The addition of lithium drugs to TCAs is successful in 40-60% of cases. Improvement may occur within 2-42 days, but in most patients, the effectiveness of therapy can be judged after 3-4 weeks. In a recent double-blind, placebo-controlled study, the efficacy of lithium supplementation was evaluated in 62 patients who underwent a Hamilton depression score after a 6-week treatment with fluoxetine (20 mg / day) or lofepramine (70-210 mg / day) %. Patients were prescribed a lithium drug in a dose that maintains the concentration of lithium in the plasma at a level of 0.6-1.0 meq / l. After 10 weeks, improvement was noted in 15 of 29 (52%) patients taking lithium and antidepressants, and only 8 of 32 (25%) patients taking placebo and antidepressants.
In older patients, lithium appears to be less effective as an adjuvant therapy than in young patients. Zimmer et al. (1991) evaluated the efficacy of lithium as an adjuvant in 15 patients aged 59 to 89 years who had either a 4-week therapy with nortriptyline or was ineffective (n = 14) or had only a partial effect (n = 2). In the course of the study, recovery of euthymia was noted in 20% of patients, partial improvement in 47% of cases.
Predictors of the effectiveness of adjunctive therapy with lithium preparations are bipolar disorder, less severe depression, young age of patients, rapid improvement after the appointment of lithium. In patients who responded to lithium treatment, the probability of a re-episode of depression is lower than in patients who have been resistant to lithium.
Treatment with lithium is usually started at a dose of 300-600 mg / day, then it is corrected so that the concentration of lithium in the plasma is maintained at a level of 0.6-1.0 meq / l. Lithium preparations with slow release of the active substance less often cause side effects. Prior to the appointment of the lithium drug, a laboratory study is needed, as will be discussed later in the discussion of bipolar disorder.
Especially well the possibilities of thyroid hormones are studied when they are added to TCAs. But there are reports that they can also enhance the effect of SSRIs and MAO inhibitors. The efficacy of T3 as an adjuvant therapy has been proven in open and double-blind, controlled studies. Adding T3 to TCAs brings an improvement in 50-60% of cases. It should be emphasized that T 3, rather than T 4, is used as an auxiliary therapy for major depression, since T3 is much more effective. Admission of T4 for hypothyroidism does not prevent the use of T 3 for the treatment of depression. In a study of five of the seven patients with depression who did not respond for 5 weeks to antidepressant treatment, after a T3 dose of 15-50 μg / day, the Hamilton Depression Rating score decreased by more than 50%. Auxiliary therapy T3, as a rule, is well tolerated. Treatment of T3 usually starts with a dose of 12.5-25 μg / day, with severe anxiety the initial dose should be lower. The therapeutic dose ranges from 25 to 50 mcg / day. Against the backdrop of treatment, it is necessary to monitor the function of the thyroid gland, the dose of T3 should be selected in such a way that the secretion of thyroid-stimulating hormone is not suppressed .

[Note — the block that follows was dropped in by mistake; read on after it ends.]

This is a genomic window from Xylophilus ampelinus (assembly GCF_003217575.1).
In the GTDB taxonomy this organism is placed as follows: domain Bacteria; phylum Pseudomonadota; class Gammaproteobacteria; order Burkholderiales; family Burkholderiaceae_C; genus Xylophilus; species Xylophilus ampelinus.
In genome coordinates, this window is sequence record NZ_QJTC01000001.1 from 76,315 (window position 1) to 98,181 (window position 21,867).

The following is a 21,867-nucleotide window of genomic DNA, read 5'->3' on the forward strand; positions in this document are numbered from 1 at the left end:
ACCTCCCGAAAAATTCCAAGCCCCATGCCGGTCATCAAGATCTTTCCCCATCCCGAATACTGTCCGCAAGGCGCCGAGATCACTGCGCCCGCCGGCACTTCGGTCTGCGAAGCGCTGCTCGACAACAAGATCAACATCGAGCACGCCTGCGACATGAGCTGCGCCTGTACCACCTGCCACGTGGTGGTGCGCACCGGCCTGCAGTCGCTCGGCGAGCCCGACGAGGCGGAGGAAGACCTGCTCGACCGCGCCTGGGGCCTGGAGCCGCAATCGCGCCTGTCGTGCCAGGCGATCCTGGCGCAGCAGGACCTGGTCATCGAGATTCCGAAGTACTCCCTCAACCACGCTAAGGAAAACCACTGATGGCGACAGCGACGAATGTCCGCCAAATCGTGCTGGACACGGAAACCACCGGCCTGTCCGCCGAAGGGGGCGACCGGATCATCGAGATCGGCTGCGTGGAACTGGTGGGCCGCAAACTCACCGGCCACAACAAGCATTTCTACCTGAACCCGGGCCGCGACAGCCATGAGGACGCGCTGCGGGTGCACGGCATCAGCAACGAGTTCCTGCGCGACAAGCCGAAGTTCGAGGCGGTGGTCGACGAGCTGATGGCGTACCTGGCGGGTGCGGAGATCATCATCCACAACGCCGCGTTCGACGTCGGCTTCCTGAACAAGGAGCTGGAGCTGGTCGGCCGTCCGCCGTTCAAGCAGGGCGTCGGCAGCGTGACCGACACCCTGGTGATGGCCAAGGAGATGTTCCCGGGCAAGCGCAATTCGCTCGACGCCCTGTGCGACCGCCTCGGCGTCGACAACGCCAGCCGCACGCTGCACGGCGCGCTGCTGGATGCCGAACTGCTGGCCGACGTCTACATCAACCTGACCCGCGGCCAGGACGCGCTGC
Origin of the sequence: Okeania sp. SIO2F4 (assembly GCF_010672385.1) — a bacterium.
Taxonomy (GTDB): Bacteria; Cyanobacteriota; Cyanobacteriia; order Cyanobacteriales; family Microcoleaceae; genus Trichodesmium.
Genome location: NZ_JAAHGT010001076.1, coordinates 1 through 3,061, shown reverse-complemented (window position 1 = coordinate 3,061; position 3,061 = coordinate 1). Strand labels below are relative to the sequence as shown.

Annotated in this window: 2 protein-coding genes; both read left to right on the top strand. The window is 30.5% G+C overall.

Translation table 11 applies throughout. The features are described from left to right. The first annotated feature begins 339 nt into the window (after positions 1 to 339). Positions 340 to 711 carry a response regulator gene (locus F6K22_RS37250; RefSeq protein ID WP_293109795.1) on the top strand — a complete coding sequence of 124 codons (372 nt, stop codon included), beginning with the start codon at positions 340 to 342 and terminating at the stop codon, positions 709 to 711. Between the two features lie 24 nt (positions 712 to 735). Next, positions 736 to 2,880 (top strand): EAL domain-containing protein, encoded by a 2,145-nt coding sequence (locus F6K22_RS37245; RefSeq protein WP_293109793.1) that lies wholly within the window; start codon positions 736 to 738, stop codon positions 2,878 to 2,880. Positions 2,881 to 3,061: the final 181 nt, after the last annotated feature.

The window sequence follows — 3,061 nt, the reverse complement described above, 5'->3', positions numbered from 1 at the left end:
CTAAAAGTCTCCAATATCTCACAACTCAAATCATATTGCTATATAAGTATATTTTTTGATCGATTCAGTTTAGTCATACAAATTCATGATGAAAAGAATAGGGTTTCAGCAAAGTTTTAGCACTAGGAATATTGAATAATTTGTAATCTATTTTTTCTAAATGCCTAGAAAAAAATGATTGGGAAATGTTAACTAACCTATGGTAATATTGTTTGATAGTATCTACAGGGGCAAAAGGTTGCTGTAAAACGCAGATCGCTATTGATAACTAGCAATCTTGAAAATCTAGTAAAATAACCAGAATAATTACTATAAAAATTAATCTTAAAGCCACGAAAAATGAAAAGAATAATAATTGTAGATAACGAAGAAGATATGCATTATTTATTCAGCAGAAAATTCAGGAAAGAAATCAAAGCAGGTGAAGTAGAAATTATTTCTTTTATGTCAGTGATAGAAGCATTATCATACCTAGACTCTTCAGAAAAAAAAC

As a supportive therapy, a number of other drugs are also used in drug-resistant patients. Most of them were tested only in small open studies.
Buspirone, a partial agonist of 5-HT1D receptors, is used in generalized anxiety disorders. In the study, buspirone was used as an adjuvant in 25 patients with major depression who did not respond to 5-week therapy with SSRIs (fluvoxamine or fluoxetine), and on two or more previous antidepressant treatment regimens. Addition of buspirone in a dose of 20-50 mg / day led to a complete or partial recovery (according to the scale of the overall clinical impression) in 32% and 36% of patients, respectively.
Pindolol - a beta-adrenoreceptor antagonist, used to treat hypertension. In addition, it effectively blocks 5-HT1A receptors. The researchers assigned pindolol 2.5 mg three times a day to eight patients who had not responded to antidepressant treatment for 6 weeks. Five of the eight patients had a rapid improvement within 1 week with a drop in the Hamilton Depression score below 7. But it should be taken into account that preparations of different firms may have different activity, since they differ in the ratio of racemates in the mixture.
Of the other drugs used as auxiliaries, it should be noted psychostimulants (such as methylphenidate, amphetamines, dexedrine), which are used in combination with SSRIs, TCAs and MAO inhibitors. However, when adding a psychostimulant to the MAO inhibitor, care should be taken in view of the danger of increasing blood pressure. When adding TCAs to SSRIs, one should consider the possibility of interaction between TCAs, on the one hand, and paroxetine, sertraline or fluoxetine, on the other hand. With such a combination, a significant increase in TCA concentration in the blood is possible. There are also data on the use of bupropion to enhance the effect of SSRIs. In bipolar affective disorder II tina (BPAR II) during the episode of major depression, the addition of normotimic agents is effective.